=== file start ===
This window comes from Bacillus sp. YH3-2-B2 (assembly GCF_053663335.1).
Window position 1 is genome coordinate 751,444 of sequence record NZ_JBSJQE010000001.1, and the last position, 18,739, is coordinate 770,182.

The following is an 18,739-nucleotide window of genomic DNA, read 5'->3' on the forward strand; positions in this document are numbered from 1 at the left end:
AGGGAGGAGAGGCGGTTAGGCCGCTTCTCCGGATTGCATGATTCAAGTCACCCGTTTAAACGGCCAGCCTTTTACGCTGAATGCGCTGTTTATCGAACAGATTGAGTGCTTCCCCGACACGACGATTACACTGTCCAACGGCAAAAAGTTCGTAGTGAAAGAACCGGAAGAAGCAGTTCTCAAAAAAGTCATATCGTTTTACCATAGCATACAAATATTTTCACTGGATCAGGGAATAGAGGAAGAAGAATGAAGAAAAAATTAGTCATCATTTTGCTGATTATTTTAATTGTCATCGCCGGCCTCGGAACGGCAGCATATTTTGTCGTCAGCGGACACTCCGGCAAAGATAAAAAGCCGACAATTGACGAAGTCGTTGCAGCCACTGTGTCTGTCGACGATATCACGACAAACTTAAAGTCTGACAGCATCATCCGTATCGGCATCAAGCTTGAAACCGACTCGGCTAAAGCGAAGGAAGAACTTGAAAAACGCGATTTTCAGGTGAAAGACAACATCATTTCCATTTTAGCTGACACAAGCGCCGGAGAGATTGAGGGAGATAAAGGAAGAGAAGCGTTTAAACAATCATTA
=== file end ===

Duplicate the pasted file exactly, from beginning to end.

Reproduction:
This window comes from Bacillus sp. YH3-2-B2 (assembly GCF_053663335.1).
Window position 1 is genome coordinate 751,444 of sequence record NZ_JBSJQE010000001.1, and the last position, 18,739, is coordinate 770,182.

The following is an 18,739-nucleotide window of genomic DNA, read 5'->3' on the forward strand; positions in this document are numbered from 1 at the left end:
AGGGAGGAGAGGCGGTTAGGCCGCTTCTCCGGATTGCATGATTCAAGTCACCCGTTTAAACGGCCAGCCTTTTACGCTGAATGCGCTGTTTATCGAACAGATTGAGTGCTTCCCCGACACGACGATTACACTGTCCAACGGCAAAAAGTTCGTAGTGAAAGAACCGGAAGAAGCAGTTCTCAAAAAAGTCATATCGTTTTACCATAGCATACAAATATTTTCACTGGATCAGGGAATAGAGGAAGAAGAATGAAGAAAAAATTAGTCATCATTTTGCTGATTATTTTAATTGTCATCGCCGGCCTCGGAACGGCAGCATATTTTGTCGTCAGCGGACACTCCGGCAAAGATAAAAAGCCGACAATTGACGAAGTCGTTGCAGCCACTGTGTCTGTCGACGATATCACGACAAACTTAAAGTCTGACAGCATCATCCGTATCGGCATCAAGCTTGAAACCGACTCGGCTAAAGCGAAGGAAGAACTTGAAAAACGCGATTTTCAGGTGAAAGACAACATCATTTCCATTTTAGCTGACACAAGCGCCGGAGAGATTGAGGGAGATAAAGGAAGAGAAGCGTTTAAACAATCATTA